Gaming platform Valve just released an announcement that they will no longer be censoring most content on the Steam store.
Last month, makers of Japanese-style games with sexual content started reporting on Twitter that they might have to take their games down off of the popular game store Steam, which is run by parent company Valve. They received notifications from Valve that they had to make changes to games that had been reported for “pornographic content,” or risk being pulled from the platform in two weeks. The games included Mutiny!!, Re;Lord 1, Kindred Spirits on the Roof, Tropical Liquor, and VR Kanojo.
In response to the initial Twitter outcry, Valve reportedly lifted the two-week timeline and told game developers that they would be “re-reviewing” their games. Now, Valve has announced on the Steam blog that they will not be censoring the types of games allowed on the platform, expect for ones that are “illegal or straight up trolling.”
“Valve shouldn’t be the ones deciding this,” the company said on their blog. “If you’re a player, we shouldn’t be choosing for you what content you can or can’t buy. If you’re a developer, we shouldn’t be choosing what content you’re allowed to create. Those choices should be yours to make. Our role should be to provide systems and tools to support your efforts to make these choices for yourself, and to help you do it in a way that makes you feel comfortable.”
Instead of trying to decide for their entire audience — or even come to agreement inside their large company — on what’s okay and what’s not, Valve says they’re going to refocus that time and energy on developing new tools to help people filter the Steam store and to help support developers.
“We are going to enable you to override our recommendation algorithms and hide games containing the topics you’re not interested in,” they wrote. “So if you don’t want to see anime games on your Store, you’ll be able to make that choice. If you want more options to control exactly what kinds of games your kids see when they browse the Store, you’ll be able to do that. And it’s not just players that need better tools either — developers who build controversial content shouldn’t have to deal with harassment because their game exists, and we’ll be building tools and options to support them too.”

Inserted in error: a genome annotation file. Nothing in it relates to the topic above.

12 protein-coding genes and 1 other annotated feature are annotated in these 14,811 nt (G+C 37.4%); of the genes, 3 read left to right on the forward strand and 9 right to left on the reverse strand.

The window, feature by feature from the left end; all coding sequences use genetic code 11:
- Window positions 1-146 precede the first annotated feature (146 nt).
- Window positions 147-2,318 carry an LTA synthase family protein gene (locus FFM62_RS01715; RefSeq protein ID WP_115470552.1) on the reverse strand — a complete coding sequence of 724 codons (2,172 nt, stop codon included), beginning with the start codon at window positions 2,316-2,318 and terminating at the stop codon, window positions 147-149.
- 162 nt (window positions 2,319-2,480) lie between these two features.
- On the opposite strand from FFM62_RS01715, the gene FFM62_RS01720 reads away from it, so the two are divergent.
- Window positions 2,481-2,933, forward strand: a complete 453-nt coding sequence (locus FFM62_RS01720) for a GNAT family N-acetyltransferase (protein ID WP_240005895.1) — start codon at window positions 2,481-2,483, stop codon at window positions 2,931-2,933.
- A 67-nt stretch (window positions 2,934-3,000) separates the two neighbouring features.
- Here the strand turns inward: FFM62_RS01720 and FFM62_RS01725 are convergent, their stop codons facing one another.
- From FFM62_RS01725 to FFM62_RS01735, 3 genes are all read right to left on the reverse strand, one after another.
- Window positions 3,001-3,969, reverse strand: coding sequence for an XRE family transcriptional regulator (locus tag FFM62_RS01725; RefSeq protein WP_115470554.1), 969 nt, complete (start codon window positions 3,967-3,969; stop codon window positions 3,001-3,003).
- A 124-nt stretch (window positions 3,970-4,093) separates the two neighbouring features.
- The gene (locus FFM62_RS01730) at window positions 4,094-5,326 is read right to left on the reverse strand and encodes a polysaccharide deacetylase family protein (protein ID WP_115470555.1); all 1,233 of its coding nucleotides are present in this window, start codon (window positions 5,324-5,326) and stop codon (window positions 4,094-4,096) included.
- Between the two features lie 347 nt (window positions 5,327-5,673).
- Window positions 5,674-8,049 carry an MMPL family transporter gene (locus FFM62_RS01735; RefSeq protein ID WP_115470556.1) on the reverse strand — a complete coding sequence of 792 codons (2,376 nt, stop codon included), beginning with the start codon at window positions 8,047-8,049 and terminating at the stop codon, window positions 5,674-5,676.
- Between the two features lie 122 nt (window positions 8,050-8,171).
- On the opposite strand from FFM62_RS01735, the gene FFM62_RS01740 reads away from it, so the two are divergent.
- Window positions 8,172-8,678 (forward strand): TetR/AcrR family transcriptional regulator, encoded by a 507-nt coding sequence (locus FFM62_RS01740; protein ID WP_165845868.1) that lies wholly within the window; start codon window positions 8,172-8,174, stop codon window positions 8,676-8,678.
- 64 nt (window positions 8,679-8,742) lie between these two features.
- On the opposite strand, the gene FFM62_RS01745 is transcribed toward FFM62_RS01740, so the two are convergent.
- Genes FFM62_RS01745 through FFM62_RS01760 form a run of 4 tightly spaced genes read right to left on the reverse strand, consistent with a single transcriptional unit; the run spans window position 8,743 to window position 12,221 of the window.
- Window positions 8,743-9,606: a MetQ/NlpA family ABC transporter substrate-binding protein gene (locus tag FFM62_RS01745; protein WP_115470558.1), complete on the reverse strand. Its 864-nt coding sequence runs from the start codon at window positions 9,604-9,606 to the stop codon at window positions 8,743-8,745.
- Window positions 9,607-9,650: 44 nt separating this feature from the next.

The end result is a free speech-approach, where all speech is allowed and the market will determine what succeeds — and what fails.
“It means that the Steam Store is going to contain something that you hate, and don’t think should exist,” they continued. “Unless you don’t have any opinions, that’s guaranteed to happen. But you’re also going to see something on the Store that you believe should be there, and some other people will hate it and want it not to exist.”
James, of MiKandi Japan, is cautiously optimistic about this move.
“If Valve sticks to this approach then it’s especially good news for creators who feel like they’re constantly under attack by the censorship police,” James says. “For example, we just noticed this week that Tumblr has banned ‘hentai’ and ‘ecchi’ hashtags on their Android app. Even with Safe Mode turned off, searching for these words yields zero results.”
But while this move is generally good news for creators of games with adult content, James points out that this move — and Valve “playing the victim” — still doesn’t tell us why adult games were blocked in the first place. However, this isn’t the first time that a platform has suddenly turned on creators of adult content with no warning — Patreon famously did the same last year — and it certainly won’t be the last. But luckily, we here at MiKandi pride ourselves in being the website where adults can be adults. Any game makers and adult graphic novelists who just don’t want to deal with this issue again are welcome to come join us on MiKandi. You can contact us directly at firstname.lastname@example.org.